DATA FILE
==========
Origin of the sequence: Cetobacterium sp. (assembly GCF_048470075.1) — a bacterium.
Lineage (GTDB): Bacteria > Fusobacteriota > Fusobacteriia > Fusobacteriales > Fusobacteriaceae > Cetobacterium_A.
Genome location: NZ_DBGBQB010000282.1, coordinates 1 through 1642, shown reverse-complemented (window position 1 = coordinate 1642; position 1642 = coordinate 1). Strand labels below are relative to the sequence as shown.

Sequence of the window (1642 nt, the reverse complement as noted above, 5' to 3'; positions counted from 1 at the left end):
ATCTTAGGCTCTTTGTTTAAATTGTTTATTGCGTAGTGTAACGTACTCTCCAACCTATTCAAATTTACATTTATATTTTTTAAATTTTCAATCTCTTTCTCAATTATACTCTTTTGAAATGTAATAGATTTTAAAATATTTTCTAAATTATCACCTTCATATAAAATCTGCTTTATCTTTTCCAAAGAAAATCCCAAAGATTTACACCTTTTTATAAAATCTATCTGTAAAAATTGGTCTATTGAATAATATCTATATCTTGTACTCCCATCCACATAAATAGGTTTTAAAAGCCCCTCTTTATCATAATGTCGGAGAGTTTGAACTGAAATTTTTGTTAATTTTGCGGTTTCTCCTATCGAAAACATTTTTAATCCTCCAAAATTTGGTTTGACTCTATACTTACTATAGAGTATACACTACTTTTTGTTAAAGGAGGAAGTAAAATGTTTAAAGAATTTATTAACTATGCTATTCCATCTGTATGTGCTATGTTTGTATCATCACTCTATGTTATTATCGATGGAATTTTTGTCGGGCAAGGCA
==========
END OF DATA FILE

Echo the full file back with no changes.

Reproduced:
Origin of the sequence: Cetobacterium sp. (assembly GCF_048470075.1) — a bacterium.
Lineage (GTDB): Bacteria > Fusobacteriota > Fusobacteriia > Fusobacteriales > Fusobacteriaceae > Cetobacterium_A.
Genome location: NZ_DBGBQB010000282.1, coordinates 1 through 1642, shown reverse-complemented (window position 1 = coordinate 1642; position 1642 = coordinate 1). Strand labels below are relative to the sequence as shown.

Sequence of the window (1642 nt, the reverse complement as noted above, 5' to 3'; positions counted from 1 at the left end):
ATCTTAGGCTCTTTGTTTAAATTGTTTATTGCGTAGTGTAACGTACTCTCCAACCTATTCAAATTTACATTTATATTTTTTAAATTTTCAATCTCTTTCTCAATTATACTCTTTTGAAATGTAATAGATTTTAAAATATTTTCTAAATTATCACCTTCATATAAAATCTGCTTTATCTTTTCCAAAGAAAATCCCAAAGATTTACACCTTTTTATAAAATCTATCTGTAAAAATTGGTCTATTGAATAATATCTATATCTTGTACTCCCATCCACATAAATAGGTTTTAAAAGCCCCTCTTTATCATAATGTCGGAGAGTTTGAACTGAAATTTTTGTTAATTTTGCGGTTTCTCCTATCGAAAACATTTTTAATCCTCCAAAATTTGGTTTGACTCTATACTTACTATAGAGTATACACTACTTTTTGTTAAAGGAGGAAGTAAAATGTTTAAAGAATTTATTAACTATGCTATTCCATCTGTATGTGCTATGTTTGTATCATCACTCTATGTTATTATCGATGGAATTTTTGTCGGGCAAGGCA